The title of rabbit is given to a poor batsman who is typically designated as a specialist bowler or wicket-keeper. These players rarely make hits or score any runs, and are usually placed at the number 11 batting position. This term is also used to describe a skilled batsman who happens to be out frequently when competing against a particular bowler (in which case the batter is called that bowler’s “rabbit”).

Cricket is a bat-and-ball game played between two teams of eleven players each on a field at the centre of which is a 22-yard (20-metre) pitch with a wicket at each end, each comprising two bails balanced on three stumps.

The game proceeds when a player on the fielding team, called the bowler, "bowls" (propels) the ball from one end of the pitch towards the wicket at the other end, with an "over" being completed once they have legally done so six times.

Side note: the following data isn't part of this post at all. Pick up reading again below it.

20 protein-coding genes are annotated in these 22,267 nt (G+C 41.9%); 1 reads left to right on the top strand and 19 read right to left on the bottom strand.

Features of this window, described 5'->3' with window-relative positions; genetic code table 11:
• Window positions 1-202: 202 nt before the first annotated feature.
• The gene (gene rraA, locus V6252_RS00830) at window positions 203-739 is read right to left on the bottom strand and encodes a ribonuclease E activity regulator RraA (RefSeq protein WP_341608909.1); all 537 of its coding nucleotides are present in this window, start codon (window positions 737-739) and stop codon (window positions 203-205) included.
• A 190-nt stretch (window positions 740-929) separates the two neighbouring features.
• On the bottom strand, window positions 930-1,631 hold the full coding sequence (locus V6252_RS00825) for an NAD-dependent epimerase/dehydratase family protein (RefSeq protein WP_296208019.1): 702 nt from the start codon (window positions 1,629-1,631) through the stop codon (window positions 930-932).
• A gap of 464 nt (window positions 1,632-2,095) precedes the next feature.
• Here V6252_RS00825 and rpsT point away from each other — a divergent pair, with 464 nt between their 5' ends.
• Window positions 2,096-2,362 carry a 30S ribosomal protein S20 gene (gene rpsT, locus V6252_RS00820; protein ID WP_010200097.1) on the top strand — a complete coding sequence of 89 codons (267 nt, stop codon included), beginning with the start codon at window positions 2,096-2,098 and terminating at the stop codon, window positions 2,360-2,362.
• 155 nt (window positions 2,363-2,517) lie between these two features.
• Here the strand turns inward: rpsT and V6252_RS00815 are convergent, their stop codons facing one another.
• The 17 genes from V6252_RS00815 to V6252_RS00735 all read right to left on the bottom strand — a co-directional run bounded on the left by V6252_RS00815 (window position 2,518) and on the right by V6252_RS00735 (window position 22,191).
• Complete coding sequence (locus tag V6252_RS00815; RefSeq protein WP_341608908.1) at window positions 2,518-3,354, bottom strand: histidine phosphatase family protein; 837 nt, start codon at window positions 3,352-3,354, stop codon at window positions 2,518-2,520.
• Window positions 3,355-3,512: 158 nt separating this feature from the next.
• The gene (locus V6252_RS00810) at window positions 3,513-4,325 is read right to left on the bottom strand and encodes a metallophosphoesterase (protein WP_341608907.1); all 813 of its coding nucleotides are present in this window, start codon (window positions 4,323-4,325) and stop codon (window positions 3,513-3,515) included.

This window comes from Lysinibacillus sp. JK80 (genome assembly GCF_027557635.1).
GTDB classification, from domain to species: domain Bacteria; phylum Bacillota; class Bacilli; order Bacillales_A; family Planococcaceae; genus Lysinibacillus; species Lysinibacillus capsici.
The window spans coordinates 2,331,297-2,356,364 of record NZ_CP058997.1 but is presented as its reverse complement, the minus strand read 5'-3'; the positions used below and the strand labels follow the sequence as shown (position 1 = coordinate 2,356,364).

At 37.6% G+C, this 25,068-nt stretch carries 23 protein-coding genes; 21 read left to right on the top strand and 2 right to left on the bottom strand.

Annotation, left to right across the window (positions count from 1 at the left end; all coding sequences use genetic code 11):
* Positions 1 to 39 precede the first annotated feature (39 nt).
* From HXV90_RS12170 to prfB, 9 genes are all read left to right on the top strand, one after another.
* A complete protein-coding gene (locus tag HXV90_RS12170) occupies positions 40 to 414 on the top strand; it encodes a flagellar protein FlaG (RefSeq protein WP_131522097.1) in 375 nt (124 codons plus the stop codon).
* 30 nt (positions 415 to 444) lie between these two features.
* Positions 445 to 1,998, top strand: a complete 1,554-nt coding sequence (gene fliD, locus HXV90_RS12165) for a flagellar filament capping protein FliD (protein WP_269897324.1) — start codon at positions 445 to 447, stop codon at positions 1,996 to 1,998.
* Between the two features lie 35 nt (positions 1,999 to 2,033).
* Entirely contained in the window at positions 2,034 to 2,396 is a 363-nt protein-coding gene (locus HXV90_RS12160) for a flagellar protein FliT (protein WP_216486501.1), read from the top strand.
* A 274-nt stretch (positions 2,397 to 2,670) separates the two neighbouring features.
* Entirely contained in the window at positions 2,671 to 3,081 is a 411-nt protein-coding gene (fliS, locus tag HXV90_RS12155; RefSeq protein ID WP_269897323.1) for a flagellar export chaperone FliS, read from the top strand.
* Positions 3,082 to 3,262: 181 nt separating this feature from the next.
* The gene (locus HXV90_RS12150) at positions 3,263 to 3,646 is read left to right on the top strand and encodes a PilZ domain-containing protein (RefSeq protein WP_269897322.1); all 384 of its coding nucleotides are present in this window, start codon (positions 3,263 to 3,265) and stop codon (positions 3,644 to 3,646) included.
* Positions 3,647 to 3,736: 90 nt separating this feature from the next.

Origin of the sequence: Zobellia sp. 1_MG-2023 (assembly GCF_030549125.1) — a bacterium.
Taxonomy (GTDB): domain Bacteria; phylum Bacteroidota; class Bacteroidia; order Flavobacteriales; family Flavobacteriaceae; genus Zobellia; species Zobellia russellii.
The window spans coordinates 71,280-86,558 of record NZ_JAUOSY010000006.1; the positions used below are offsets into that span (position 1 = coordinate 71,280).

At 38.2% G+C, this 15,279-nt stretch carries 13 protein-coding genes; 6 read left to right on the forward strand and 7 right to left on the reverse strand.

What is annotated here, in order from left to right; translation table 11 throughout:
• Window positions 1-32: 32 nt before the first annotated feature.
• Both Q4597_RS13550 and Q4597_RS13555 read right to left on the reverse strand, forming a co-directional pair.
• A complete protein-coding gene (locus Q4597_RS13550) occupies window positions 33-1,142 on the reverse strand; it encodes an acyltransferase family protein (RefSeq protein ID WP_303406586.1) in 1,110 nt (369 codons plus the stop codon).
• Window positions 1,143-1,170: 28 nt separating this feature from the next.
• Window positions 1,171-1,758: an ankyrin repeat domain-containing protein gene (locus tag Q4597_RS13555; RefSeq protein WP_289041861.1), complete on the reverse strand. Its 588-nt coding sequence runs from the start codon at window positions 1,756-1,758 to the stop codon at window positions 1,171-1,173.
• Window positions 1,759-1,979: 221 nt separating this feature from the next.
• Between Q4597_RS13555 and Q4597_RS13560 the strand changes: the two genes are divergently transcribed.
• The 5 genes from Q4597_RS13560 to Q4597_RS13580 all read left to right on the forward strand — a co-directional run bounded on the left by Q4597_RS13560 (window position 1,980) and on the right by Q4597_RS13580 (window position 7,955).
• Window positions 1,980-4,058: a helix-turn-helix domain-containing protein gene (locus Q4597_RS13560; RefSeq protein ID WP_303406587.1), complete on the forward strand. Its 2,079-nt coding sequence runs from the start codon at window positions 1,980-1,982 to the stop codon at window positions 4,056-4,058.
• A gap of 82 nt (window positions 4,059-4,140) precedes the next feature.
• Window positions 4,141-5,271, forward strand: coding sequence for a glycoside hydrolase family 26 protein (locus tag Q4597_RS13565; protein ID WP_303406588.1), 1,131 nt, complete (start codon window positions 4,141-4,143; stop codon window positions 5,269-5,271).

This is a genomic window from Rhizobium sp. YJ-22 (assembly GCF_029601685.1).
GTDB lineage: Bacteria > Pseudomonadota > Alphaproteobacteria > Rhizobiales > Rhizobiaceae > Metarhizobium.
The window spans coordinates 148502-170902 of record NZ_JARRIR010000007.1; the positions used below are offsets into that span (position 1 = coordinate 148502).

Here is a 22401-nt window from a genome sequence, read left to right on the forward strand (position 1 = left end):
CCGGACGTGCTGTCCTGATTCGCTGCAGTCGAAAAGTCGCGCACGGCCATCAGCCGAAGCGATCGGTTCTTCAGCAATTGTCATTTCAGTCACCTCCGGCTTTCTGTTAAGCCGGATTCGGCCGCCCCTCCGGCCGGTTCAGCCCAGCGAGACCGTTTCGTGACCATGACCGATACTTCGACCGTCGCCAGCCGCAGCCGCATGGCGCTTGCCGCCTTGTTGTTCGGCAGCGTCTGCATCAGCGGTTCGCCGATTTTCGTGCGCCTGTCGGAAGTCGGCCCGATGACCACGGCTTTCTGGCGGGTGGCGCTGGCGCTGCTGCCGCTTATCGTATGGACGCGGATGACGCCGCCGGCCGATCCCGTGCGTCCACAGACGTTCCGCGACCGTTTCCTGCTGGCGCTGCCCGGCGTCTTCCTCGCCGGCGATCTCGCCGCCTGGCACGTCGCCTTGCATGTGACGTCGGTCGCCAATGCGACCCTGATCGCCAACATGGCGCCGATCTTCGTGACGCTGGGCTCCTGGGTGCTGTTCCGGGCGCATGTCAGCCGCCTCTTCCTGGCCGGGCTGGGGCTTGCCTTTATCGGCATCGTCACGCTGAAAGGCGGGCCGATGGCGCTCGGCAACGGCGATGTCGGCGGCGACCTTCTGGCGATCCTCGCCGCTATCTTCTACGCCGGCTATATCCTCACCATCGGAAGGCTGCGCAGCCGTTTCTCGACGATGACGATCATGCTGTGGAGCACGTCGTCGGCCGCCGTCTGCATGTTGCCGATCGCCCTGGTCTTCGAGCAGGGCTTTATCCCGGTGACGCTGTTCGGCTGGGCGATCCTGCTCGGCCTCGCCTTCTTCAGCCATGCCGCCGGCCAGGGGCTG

The batting side has one player at each end of the pitch, with the player at the opposite end of the pitch from the bowler aiming to strike the ball with a bat. The batting side scores runs either when the ball reaches the boundary of the field, or when the two batters swap ends of the pitch, which results in one run being scored each time they swap ends.

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